PCV - Programme interdiciplinaire en physique et chimie du vivant


Submission summary

1-Scientific background & objectives: The efficient exploitation of numerous medicaments is strongly dependent on their overall comportment within the human biosystem, described by their pharmacokinetic ADME (Absorption, Distribution, Metabolism, Excretion). Over the past few decades, the importance of understanding the metabolism of biologically active compounds in vivo in order to design improved therapeutic agents has become increasingly recognised. Degradative metabolism not only imposes higher dosages, but also leads to numerous metabolites, which may either interfere with the target receptors for the active agent or themselves have undesirable alternative effects. New drugs offering increased stability & resistance to metabolism are highly desirable to improve therapy through better targeting, decreased non-specific effects and, consequently, lower drug dosage. Within the biological context, transformation frequently involves Phase I reactions that modify the functionality of the molecule through oxidation, reduction, cleavage of small units, or ring opening following hydroxylation. The majority of these processes are catalysed by enzymes of the cytochrome P450 (CYP) mono-oxygenase class. Such transformations can not only destroy the active principle, they can also lead to metabolites having adverse side effects. It has been well demonstrated that overcoming such undesirable responses is facilitated by an understanding of the molecular mechanism(s) involved in their degradation. This knowledge leads directly to two approaches to improve the bioavailability of a given drug. Either the bio-active compound can be modified to reduce its degradation or it can be co-administered with an inhibitor of the enzymes responsible for in vivo de-activation. Rising human life expectancy is associated with an increasing occurrence of age-related diseases. New treatments for neurotoxic & neurodegenerative disorders have been developed but the drug's efficiency is often limited due to poor bio-disposition. This is commonly due to rapid metabolism & elimination by mechanisms as described above. Their pharmacological parameters may be optimized by increasing drug lifetime. Our objective is to develop better treatments for neurotoxic & neurodegenerative disorders by enhancing drug lifetime through preventing degradation. The approach adopted is novel but is based on sound & tested principles. 2-Description of the project & methodology: The project will involve the molecular design of analogues of transition-state structures within the reaction mechanism of the enzymes that degrade the target therapeutic agents. It opens the way to the synthesis of blockers of degradation that will give enhanced stability to therapeutic agents. This is achieved by a multi-disciplinary project to understand in detail the reaction mechanisms of degradation within an ambitious research plan that combines synthesis, biochemical experiments, & theoretical chemical methods for the analysis & the explanation of metabolism in human tissue in vivo & in vitro. Access to transition state structures is through the proven approach of determining kinetic isotope effects in vivo & using these to interpret the reaction mechanisms of degradation in silico. It requires the synthesis of target compounds site-specifically isotopically-labelled. It requires the determination of the kinetic isotope effects for their degradation. It requires molecular modelling to define the reaction centre & to parameterize the small-molecule-ligand geometries. It requires the calculation by QM/MM methods of the reaction parameters & the energetics of reaction pathways that match the experimental isotopic data. Finally, it will require the development of synthetic approaches to make the stable compounds that are analogues of the identified transition states. 3-Expected results: The project will lead to the description of molecular mechanisms that degrade alkaloid-based drugs active in the important areas of the fight against tobacco addiction, progressive toxicity & neurodegenerative diseases. The knowledge obtained will make possible the molecular design & synthesis of potential TS-analogue inhibitors of the degradation process(es) that eliminate beneficial drugs. It will provide knowledge valuable in assisting with the molecular design & synthesis of more stable analogues of bio-active compounds for this fight. This work will generate & preliminary metabolic & toxicological data for new active compounds. Such compounds can be directly patented as new chemical entities. The value of biochemical data available to the biochemical testing platform will be amplified, thus improving biological targeting & their dossiers as potent drugs. Furthermore, the exploitation of results can be done through collaborative studies or licence agreements with industrial partners.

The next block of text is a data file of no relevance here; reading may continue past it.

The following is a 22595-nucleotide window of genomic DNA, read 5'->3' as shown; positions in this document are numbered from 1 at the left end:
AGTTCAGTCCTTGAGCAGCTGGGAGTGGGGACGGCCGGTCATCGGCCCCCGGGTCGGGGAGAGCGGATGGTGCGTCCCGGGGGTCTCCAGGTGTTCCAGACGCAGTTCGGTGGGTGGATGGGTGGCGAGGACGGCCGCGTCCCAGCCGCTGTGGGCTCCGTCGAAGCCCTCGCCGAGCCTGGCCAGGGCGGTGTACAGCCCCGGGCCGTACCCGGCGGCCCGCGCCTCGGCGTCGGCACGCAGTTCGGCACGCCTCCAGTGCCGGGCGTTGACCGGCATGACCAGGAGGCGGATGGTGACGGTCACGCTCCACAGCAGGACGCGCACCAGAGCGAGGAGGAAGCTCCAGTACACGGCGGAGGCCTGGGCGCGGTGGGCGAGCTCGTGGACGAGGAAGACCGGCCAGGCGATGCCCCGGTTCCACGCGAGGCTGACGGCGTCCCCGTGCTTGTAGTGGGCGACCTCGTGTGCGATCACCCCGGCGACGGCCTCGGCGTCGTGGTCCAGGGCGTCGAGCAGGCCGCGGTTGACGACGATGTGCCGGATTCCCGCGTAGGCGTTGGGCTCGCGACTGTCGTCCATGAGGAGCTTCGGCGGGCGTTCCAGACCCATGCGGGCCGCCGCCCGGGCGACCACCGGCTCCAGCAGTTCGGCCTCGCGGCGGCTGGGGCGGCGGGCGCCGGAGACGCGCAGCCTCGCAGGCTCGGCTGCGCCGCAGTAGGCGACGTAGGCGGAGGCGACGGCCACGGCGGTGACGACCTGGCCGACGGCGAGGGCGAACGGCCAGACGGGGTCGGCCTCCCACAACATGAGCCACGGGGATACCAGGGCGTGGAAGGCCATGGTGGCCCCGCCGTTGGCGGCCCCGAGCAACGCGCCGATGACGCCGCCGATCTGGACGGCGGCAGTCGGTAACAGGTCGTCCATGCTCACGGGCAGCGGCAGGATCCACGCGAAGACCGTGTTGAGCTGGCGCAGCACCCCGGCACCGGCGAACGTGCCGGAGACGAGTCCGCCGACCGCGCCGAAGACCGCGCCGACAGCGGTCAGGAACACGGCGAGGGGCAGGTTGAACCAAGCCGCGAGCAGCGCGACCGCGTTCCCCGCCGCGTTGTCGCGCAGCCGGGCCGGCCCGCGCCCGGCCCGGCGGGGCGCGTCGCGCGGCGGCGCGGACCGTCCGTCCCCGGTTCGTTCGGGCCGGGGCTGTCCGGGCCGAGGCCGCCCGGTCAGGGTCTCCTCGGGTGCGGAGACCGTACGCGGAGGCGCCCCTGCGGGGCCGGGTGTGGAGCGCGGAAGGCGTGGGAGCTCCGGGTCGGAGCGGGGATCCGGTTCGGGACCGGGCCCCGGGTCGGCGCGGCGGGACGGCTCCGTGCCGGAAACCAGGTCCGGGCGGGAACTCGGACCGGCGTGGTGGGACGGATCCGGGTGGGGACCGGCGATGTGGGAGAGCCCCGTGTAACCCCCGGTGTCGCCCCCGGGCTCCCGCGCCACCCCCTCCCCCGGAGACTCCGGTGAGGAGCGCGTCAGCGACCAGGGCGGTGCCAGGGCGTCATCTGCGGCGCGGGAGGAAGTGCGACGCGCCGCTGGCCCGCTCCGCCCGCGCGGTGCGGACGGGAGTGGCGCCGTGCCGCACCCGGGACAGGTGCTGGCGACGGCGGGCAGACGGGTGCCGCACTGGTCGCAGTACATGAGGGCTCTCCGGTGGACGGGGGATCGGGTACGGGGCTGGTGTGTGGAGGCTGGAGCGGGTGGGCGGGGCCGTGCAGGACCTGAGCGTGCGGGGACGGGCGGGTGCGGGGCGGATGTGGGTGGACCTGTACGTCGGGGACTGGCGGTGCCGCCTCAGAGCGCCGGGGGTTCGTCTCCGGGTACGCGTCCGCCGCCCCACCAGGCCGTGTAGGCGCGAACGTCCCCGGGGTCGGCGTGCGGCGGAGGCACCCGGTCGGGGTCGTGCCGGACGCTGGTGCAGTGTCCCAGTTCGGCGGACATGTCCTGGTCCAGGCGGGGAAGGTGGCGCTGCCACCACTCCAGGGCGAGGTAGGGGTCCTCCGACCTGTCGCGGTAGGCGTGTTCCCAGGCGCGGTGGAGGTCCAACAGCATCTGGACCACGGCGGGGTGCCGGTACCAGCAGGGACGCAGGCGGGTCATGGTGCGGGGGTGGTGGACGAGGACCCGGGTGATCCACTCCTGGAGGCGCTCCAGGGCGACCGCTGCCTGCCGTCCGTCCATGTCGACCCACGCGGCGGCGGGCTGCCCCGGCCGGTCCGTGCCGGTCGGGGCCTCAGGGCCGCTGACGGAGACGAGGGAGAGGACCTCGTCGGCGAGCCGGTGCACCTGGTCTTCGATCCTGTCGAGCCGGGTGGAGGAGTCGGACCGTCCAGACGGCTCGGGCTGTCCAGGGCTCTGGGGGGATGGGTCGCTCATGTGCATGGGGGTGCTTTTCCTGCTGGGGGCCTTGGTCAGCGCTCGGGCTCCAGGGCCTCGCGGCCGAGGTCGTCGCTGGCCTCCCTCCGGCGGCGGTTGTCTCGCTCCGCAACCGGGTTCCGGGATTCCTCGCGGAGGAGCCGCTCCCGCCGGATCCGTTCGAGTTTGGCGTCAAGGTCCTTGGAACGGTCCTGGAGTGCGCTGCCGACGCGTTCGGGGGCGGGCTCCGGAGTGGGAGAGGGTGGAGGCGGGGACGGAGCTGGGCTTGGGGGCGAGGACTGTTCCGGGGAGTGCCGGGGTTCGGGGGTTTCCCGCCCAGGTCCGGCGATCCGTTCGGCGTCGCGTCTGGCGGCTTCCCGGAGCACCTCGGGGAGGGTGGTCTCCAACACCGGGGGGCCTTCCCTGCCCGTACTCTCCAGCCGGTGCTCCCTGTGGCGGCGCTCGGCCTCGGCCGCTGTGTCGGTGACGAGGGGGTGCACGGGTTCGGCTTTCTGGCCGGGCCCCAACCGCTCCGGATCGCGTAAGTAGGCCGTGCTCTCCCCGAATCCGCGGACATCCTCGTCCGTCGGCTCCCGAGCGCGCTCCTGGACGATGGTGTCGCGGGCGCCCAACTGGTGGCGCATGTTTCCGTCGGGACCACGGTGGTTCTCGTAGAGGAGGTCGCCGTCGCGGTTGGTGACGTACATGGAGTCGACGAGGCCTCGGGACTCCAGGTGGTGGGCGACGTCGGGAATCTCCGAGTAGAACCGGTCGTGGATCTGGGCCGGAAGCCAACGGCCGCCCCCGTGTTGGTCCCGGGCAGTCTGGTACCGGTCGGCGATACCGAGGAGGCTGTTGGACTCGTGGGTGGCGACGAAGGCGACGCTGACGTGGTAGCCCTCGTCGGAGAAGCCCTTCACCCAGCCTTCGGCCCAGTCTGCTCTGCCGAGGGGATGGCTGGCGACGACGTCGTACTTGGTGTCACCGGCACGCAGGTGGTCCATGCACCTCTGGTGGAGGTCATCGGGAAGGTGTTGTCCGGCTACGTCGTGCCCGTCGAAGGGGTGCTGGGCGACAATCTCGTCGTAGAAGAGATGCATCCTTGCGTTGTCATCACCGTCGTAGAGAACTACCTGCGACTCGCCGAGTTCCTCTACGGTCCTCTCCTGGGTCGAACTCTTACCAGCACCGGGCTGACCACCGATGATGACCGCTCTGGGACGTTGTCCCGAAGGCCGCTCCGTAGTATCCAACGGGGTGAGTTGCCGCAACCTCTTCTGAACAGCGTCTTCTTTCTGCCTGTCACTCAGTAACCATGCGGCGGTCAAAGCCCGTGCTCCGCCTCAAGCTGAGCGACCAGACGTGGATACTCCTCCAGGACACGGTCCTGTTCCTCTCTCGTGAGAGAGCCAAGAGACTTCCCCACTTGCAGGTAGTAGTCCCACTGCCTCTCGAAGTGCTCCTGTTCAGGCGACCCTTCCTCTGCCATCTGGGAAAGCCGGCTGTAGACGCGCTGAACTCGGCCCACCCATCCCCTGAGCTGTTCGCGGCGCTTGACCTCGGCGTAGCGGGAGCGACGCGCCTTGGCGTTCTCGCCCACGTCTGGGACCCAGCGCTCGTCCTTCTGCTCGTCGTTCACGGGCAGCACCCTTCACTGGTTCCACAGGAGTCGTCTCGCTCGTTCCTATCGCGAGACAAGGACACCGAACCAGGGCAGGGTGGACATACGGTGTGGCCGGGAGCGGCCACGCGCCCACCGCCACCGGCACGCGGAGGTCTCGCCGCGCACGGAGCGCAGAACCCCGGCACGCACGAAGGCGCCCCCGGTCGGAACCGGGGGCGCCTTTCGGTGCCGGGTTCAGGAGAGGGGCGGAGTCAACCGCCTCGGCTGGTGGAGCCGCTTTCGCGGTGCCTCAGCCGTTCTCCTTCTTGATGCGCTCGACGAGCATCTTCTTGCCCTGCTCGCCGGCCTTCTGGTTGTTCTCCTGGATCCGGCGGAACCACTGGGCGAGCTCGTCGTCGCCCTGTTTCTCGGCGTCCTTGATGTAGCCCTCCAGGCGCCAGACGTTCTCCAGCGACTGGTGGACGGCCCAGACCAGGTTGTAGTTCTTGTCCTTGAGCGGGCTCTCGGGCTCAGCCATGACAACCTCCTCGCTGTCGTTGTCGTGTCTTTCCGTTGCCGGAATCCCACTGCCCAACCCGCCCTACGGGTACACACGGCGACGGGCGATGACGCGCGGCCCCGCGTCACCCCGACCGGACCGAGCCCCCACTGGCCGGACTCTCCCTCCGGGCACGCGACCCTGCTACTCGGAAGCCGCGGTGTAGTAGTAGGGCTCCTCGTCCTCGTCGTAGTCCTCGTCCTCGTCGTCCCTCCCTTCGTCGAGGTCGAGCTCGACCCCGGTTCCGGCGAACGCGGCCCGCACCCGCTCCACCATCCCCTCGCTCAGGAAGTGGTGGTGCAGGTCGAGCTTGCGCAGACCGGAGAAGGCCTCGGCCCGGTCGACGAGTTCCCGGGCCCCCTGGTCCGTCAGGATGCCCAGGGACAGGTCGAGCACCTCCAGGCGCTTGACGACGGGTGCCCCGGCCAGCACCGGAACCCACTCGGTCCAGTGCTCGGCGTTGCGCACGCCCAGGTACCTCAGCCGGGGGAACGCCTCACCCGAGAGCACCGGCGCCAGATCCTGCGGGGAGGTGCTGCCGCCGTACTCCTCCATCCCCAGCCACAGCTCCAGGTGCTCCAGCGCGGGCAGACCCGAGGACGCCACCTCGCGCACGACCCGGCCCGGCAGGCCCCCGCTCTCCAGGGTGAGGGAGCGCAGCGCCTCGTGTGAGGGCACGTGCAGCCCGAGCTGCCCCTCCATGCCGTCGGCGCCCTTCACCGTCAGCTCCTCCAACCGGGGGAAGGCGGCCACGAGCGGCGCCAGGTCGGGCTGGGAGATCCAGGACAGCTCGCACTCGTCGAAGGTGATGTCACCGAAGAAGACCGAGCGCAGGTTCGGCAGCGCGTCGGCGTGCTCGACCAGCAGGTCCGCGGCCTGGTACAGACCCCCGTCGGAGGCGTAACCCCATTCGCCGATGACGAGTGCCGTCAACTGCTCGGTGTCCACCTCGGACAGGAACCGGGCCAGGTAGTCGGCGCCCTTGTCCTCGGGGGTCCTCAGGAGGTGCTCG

Project coordination

Richard ROBINS (Organisme de recherche)

The author of this summary is the project coordinator, who is responsible for the content of this summary. The ANR declines any responsibility as for its contents.


Help of the ANR 350,000 euros
Beginning and duration of the scientific project: - 36 Months

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